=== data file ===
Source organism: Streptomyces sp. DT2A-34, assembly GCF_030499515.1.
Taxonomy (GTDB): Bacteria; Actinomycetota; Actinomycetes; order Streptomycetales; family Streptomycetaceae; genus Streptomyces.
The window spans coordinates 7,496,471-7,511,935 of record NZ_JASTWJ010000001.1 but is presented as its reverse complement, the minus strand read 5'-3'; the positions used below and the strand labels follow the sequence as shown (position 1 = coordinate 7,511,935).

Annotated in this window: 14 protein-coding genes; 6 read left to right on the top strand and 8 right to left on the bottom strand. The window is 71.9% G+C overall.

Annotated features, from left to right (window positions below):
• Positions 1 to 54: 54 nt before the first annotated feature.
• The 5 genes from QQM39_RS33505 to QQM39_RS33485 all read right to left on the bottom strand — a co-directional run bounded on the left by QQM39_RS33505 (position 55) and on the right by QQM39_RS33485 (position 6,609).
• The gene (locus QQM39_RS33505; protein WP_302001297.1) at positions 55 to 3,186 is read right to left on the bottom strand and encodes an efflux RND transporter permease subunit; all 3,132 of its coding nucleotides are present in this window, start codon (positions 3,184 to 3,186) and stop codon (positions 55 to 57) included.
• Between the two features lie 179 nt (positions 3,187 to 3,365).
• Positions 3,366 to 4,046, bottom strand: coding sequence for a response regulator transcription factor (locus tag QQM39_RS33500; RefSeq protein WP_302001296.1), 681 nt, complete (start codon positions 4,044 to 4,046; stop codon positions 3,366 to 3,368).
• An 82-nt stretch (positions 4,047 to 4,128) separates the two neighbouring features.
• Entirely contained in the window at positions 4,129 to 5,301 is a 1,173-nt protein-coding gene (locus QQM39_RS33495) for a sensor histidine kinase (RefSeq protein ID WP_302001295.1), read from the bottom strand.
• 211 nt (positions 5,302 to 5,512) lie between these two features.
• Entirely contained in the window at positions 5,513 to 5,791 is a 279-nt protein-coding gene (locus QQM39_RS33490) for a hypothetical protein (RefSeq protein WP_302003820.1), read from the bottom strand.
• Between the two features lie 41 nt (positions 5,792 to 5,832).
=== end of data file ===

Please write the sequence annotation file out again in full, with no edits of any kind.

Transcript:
Source organism: Streptomyces sp. DT2A-34, assembly GCF_030499515.1.
Taxonomy (GTDB): Bacteria; Actinomycetota; Actinomycetes; order Streptomycetales; family Streptomycetaceae; genus Streptomyces.
The window spans coordinates 7,496,471-7,511,935 of record NZ_JASTWJ010000001.1 but is presented as its reverse complement, the minus strand read 5'-3'; the positions used below and the strand labels follow the sequence as shown (position 1 = coordinate 7,511,935).

Annotated in this window: 14 protein-coding genes; 6 read left to right on the top strand and 8 right to left on the bottom strand. The window is 71.9% G+C overall.

Annotated features, from left to right (window positions below):
• Positions 1 to 54: 54 nt before the first annotated feature.
• The 5 genes from QQM39_RS33505 to QQM39_RS33485 all read right to left on the bottom strand — a co-directional run bounded on the left by QQM39_RS33505 (position 55) and on the right by QQM39_RS33485 (position 6,609).
• The gene (locus QQM39_RS33505; protein WP_302001297.1) at positions 55 to 3,186 is read right to left on the bottom strand and encodes an efflux RND transporter permease subunit; all 3,132 of its coding nucleotides are present in this window, start codon (positions 3,184 to 3,186) and stop codon (positions 55 to 57) included.
• Between the two features lie 179 nt (positions 3,187 to 3,365).
• Positions 3,366 to 4,046, bottom strand: coding sequence for a response regulator transcription factor (locus tag QQM39_RS33500; RefSeq protein WP_302001296.1), 681 nt, complete (start codon positions 4,044 to 4,046; stop codon positions 3,366 to 3,368).
• An 82-nt stretch (positions 4,047 to 4,128) separates the two neighbouring features.
• Entirely contained in the window at positions 4,129 to 5,301 is a 1,173-nt protein-coding gene (locus QQM39_RS33495) for a sensor histidine kinase (RefSeq protein ID WP_302001295.1), read from the bottom strand.
• 211 nt (positions 5,302 to 5,512) lie between these two features.
• Entirely contained in the window at positions 5,513 to 5,791 is a 279-nt protein-coding gene (locus QQM39_RS33490) for a hypothetical protein (RefSeq protein WP_302003820.1), read from the bottom strand.
• Between the two features lie 41 nt (positions 5,792 to 5,832).